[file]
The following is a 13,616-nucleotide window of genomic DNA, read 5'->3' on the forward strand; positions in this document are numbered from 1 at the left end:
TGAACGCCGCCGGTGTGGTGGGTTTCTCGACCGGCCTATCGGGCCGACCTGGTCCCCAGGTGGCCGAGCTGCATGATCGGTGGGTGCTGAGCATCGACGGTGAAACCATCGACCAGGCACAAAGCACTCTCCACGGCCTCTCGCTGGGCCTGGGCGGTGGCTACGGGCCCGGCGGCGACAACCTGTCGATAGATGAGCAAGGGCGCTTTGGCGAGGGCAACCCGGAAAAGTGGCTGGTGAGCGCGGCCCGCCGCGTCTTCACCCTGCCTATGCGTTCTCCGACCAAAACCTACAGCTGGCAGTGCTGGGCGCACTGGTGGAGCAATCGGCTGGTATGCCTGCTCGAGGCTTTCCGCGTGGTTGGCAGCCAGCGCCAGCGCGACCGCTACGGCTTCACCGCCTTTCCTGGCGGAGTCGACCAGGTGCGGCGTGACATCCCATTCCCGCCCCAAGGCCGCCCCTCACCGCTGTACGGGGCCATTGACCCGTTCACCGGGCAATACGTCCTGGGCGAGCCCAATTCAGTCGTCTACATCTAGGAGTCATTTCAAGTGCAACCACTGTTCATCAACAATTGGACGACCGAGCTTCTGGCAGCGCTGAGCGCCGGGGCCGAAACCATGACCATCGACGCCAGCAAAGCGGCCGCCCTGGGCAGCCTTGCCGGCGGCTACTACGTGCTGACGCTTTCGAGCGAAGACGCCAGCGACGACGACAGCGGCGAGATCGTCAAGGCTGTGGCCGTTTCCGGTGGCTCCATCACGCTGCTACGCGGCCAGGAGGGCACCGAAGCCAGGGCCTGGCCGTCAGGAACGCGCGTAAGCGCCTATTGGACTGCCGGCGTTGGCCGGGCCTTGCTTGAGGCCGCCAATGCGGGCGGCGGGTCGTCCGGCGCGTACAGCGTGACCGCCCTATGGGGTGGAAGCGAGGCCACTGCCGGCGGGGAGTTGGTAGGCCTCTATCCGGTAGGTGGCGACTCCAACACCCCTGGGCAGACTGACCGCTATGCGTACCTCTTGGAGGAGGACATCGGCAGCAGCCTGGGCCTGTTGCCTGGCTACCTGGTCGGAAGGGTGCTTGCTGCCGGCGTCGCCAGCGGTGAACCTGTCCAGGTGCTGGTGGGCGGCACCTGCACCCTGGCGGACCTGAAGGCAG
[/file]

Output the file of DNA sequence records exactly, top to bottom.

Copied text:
The following is a 13,616-nucleotide window of genomic DNA, read 5'->3' on the forward strand; positions in this document are numbered from 1 at the left end:
TGAACGCCGCCGGTGTGGTGGGTTTCTCGACCGGCCTATCGGGCCGACCTGGTCCCCAGGTGGCCGAGCTGCATGATCGGTGGGTGCTGAGCATCGACGGTGAAACCATCGACCAGGCACAAAGCACTCTCCACGGCCTCTCGCTGGGCCTGGGCGGTGGCTACGGGCCCGGCGGCGACAACCTGTCGATAGATGAGCAAGGGCGCTTTGGCGAGGGCAACCCGGAAAAGTGGCTGGTGAGCGCGGCCCGCCGCGTCTTCACCCTGCCTATGCGTTCTCCGACCAAAACCTACAGCTGGCAGTGCTGGGCGCACTGGTGGAGCAATCGGCTGGTATGCCTGCTCGAGGCTTTCCGCGTGGTTGGCAGCCAGCGCCAGCGCGACCGCTACGGCTTCACCGCCTTTCCTGGCGGAGTCGACCAGGTGCGGCGTGACATCCCATTCCCGCCCCAAGGCCGCCCCTCACCGCTGTACGGGGCCATTGACCCGTTCACCGGGCAATACGTCCTGGGCGAGCCCAATTCAGTCGTCTACATCTAGGAGTCATTTCAAGTGCAACCACTGTTCATCAACAATTGGACGACCGAGCTTCTGGCAGCGCTGAGCGCCGGGGCCGAAACCATGACCATCGACGCCAGCAAAGCGGCCGCCCTGGGCAGCCTTGCCGGCGGCTACTACGTGCTGACGCTTTCGAGCGAAGACGCCAGCGACGACGACAGCGGCGAGATCGTCAAGGCTGTGGCCGTTTCCGGTGGCTCCATCACGCTGCTACGCGGCCAGGAGGGCACCGAAGCCAGGGCCTGGCCGTCAGGAACGCGCGTAAGCGCCTATTGGACTGCCGGCGTTGGCCGGGCCTTGCTTGAGGCCGCCAATGCGGGCGGCGGGTCGTCCGGCGCGTACAGCGTGACCGCCCTATGGGGTGGAAGCGAGGCCACTGCCGGCGGGGAGTTGGTAGGCCTCTATCCGGTAGGTGGCGACTCCAACACCCCTGGGCAGACTGACCGCTATGCGTACCTCTTGGAGGAGGACATCGGCAGCAGCCTGGGCCTGTTGCCTGGCTACCTGGTCGGAAGGGTGCTTGCTGCCGGCGTCGCCAGCGGTGAACCTGTCCAGGTGCTGGTGGGCGGCACCTGCACCCTGGCGGACCTGAAGGCAG